Every time I have an ultrasound, it changes in some subtle yet significant way my feelings towards the baby. For example - after the miscarriage last spring Chris bought me a butterfly necklace from this site. It really helped me heal, but I became pretty obsessive about wearing it. Especially after I got pregnant again, I was irrationally convinced that if I took the necklace off it would somehow indicate my failure to be truly grateful for the current pregnancy, and would cause me to lose that one too. I spoke with a friend in early December about my concerns, wondering when I would feel okay about not wearing the necklace anymore. She assured me the time would come, and not to feel strange about it in the meantime. The time did come, just a few weeks later when we had the first ultrasound and heard the words "No Fetal Abnormalities". It suddenly felt okay to let go of what had happened before; not to forget, but to move on, to feel safe in the knowledge that there was no reason to believe it would happen again.
This second ultrasound also caused changes, but I don't know if I can adequately express them. All of a sudden my baby has a face, a personality - she is a real person to me now, and I am struck by the overwhelming love and responsibility I feel for her. Her little face is so trusting, so peaceful. The need to honour that trust, to protect her and teach her and give her the best life possible, is so intense. And she's not even here yet.
Chris and I talk about the baby every night now. We reminisce about how short a time it was since he could barely feel her kicks and swooshes - he is now amazed at the strength and force with which she moves and stretches! We ponder the fact that she is already so big and strong, and yet she is only a third of the size she will be at birth. We wonder about my ability to withstand the kicks and jabs as she continues to grow bigger and stronger.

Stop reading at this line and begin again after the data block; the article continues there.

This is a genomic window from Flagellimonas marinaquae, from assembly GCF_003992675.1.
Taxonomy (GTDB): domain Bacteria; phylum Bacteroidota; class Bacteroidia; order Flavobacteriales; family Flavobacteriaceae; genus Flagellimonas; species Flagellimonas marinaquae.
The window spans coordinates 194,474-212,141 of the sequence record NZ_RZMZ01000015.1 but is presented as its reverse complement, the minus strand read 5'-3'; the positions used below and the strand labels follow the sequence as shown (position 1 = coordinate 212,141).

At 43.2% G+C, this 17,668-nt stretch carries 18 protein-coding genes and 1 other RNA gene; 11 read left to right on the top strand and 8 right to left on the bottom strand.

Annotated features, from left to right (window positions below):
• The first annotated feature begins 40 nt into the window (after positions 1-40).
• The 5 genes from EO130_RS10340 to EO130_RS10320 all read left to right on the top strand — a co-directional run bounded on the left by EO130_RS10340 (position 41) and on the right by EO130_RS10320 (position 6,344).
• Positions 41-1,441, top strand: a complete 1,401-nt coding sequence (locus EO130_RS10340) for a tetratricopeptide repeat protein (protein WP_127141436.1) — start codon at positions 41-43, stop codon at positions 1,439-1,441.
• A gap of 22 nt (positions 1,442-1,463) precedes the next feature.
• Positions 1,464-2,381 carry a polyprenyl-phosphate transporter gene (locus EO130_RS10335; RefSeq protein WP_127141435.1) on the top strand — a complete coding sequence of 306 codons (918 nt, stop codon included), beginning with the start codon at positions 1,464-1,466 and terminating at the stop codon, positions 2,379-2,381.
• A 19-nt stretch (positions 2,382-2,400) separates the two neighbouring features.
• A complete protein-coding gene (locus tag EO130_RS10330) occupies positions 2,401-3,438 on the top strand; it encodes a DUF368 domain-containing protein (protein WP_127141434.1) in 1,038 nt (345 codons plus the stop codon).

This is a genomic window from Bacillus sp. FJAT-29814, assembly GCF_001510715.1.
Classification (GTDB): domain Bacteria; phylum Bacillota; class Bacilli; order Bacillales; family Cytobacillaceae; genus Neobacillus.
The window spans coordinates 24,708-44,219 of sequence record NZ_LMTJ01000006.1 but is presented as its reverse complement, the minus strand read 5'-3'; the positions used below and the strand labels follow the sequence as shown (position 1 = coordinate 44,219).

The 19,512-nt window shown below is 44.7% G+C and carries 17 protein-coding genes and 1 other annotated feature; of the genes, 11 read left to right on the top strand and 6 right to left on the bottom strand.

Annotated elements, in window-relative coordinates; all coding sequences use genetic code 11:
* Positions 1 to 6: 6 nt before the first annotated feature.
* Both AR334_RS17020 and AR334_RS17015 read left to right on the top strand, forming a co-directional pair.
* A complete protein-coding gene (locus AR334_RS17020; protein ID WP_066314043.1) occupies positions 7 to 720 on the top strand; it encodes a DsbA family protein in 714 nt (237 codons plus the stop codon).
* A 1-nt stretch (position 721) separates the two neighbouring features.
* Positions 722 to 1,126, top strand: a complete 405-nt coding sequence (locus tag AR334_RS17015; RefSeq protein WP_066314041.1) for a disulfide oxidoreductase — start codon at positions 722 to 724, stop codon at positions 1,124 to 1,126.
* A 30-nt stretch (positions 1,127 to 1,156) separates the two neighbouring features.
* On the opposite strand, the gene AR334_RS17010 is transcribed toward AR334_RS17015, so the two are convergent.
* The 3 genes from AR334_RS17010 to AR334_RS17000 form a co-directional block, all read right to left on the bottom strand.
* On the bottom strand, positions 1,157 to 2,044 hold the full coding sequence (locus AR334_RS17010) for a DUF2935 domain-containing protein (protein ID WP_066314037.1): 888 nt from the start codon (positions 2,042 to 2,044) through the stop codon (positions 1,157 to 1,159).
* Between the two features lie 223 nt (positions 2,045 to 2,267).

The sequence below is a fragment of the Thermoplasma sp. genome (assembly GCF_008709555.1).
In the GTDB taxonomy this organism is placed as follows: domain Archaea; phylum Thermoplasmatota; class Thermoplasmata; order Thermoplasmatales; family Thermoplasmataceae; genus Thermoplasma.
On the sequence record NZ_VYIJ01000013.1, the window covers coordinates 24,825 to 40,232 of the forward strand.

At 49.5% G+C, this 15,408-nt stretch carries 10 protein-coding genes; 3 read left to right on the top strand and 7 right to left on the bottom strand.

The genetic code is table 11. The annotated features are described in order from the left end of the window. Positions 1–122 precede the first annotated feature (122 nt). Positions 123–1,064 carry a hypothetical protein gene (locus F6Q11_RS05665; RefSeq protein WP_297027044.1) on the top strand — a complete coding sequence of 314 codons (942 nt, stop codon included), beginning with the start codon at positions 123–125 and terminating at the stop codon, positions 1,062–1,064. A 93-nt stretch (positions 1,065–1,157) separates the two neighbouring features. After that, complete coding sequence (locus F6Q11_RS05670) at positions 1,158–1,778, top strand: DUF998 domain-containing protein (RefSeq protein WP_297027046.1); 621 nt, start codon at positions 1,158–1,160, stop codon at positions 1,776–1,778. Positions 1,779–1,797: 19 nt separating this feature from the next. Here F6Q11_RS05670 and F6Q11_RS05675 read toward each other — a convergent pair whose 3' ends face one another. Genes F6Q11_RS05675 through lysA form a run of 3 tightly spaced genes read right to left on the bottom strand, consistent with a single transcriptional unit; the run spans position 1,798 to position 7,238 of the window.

We talk about parenting, too, and our hopes and goals for our daughter. We wonder who she will look like, whose nose she has, whose temperament she'll inherit. We talk about all the values we want to teach her: empathy, honesty, humour, kindness, a sense of adventure. We talk about the skills we hope she'll be interested in learning: reading, martial arts, music, creativity. And while we talk, she kicks and rolls in my belly, responding to our voices, doing her best to communicate with us.
They say that within a few weeks or months of baby's arrival, new parents become blissfully unable to remember what life was like "before". I can really understand that. Already, it seems like she is such a part of us, such an important part of our lives and of who we are as people. It feels like everything up to now has just been biding time, and real life is about to begin.